This small inconspicuous orchid extends across southern Ontario to southwestern Quebec as a series of scattered populations. The discovery of several new populations in recent years has extended its known range in Canada. The few individuals present in the majority of the populations and the overall small size of the entire Canadian population places the species at continued risk from chance events.

Recovery Strategies

Action Plans

  • Multi-species Action Plan for Kouchibouguac National Park of Canada and associated National Historic Sites of Canada (2016)

    The Multi-species Action Plan for Kouchibouguac National Park of Canada and associated National Historic Sites of Canada applies to lands and waters occurring within the boundaries of the four sites: Kouchibouguac National Park of Canada (KNP) and other land managed by Parks Canada in the Northern New-Brunswick Field Unit offering adequate habitat for the species targeted in this action plan (Fort Beauséjour – Fort Cumberland National Historic Site of Canada (NHS), Beaubassin – Fort Lawrence NHS, Grand-Pré NHS). The plan meets the requirements for action plans set out in the Species at Risk Act (SARA) (s.47) for species requiring an action plan and that regularly occur in these sites. Measures described in this plan will also provide benefits for other species of conservation concern that regularly occur in KNP and associated NHS.


  • Order Acknowledging Receipt of the Assessments Done Pursuant to Subsection 23(1) of the Act (2016)

    His Excellency the Governor General in Council, on the recommendation of the Minister of the Environment, acknowledges receipt, on the making of this Order, of assessments conducted under subsection 23(1) of the Species at Risk Act by the Committee on the Status of Endangered Wildlife in Canada (COSEWIC) with respect to the species set out in the annexed schedule.
  • Order Amending Schedule 1 to the Species at Risk Act (2016)

    Biodiversity is rapidly declining worldwide as species become extinct. Today’s extinction rate is estimated to be between 1 000 and 10 000 times higher than the natural rate. Biodiversity is positively related to ecosystem productivity, health and resiliency (i.e. the ability of an ecosystem to respond to changes or disturbances), and, given the interdependency of species, a loss of biodiversity can lead to decreases in ecosystem function and services (e.g. natural processes such as pest control, pollination, coastal wave attenuation, temperature regulation and carbon fixing). These services are important to the health of Canadians, and also have important ties to Canada’s economy. Small changes within an ecosystem resulting in the loss of individuals and species can therefore result in adverse, irreversible and broad-ranging effects.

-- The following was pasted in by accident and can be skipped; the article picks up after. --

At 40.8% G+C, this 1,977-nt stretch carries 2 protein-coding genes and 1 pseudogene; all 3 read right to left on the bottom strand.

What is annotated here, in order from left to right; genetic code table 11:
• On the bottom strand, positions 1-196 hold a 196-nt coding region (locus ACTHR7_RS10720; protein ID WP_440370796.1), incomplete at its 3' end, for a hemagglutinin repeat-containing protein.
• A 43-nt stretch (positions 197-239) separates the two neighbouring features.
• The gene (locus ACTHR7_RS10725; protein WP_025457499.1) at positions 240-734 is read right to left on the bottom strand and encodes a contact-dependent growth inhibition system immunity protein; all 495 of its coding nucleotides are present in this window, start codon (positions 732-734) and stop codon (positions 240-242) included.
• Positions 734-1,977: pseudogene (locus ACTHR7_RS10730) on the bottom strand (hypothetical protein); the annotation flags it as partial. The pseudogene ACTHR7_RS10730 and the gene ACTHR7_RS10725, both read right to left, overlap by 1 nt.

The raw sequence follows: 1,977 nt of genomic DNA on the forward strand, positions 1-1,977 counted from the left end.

COSEWIC Annual Reports

  • COSEWIC Annual Report - 2010 - 2011 (2011)

    Under Canada’s Species at Risk Act (SARA), the foremost function of COSEWIC is to “assess the status of each wildlife species considered by COSEWIC to be at risk and, as part of the assessment, identify existing and potential threats to the species”. COSEWIC held two Wildlife Species Assessment Meetings during the past year assessing the status or reviewing the classification of a total of 92 wildlife species.

Consultation Documents

  • Consultation on Amending the List of Species under the Species at Risk Act: Terrestrial Species – December 2011 (2011)

    As part of its strategy for protecting wildlife species at risk, the Government of Canada proclaimed the Species at Risk Act (SARA) on June 5, 2003. Attached to the Act is Schedule 1, the list of the species that receive protection under SARA, also called the List of Wildlife Species at Risk. Please submit your comments by February 8, 2012 for species undergoing normal consultations and by November 8, 2012 for species undergoing extended consultations.

Recovery Document Posting Plans

  • Environment and Climate Change Canada's Three-Year Recovery Document Posting Plan (2016)

    Environment and Climate Change Canada’s Three-Year Recovery Document Posting Plan identifies the species for which recovery documents will be posted each fiscal year starting in 2014-2015. Posting this three year plan on the Species at Risk Public Registry is intended to provide transparency to partners, stakeholders, and the public about Environment and Climate Change Canada’s plan to develop and post these proposed recovery strategies and management plans. However, both the number of documents and the particular species that are posted in a given year may change slightly due to a variety of circumstances. Last update March 31, 2017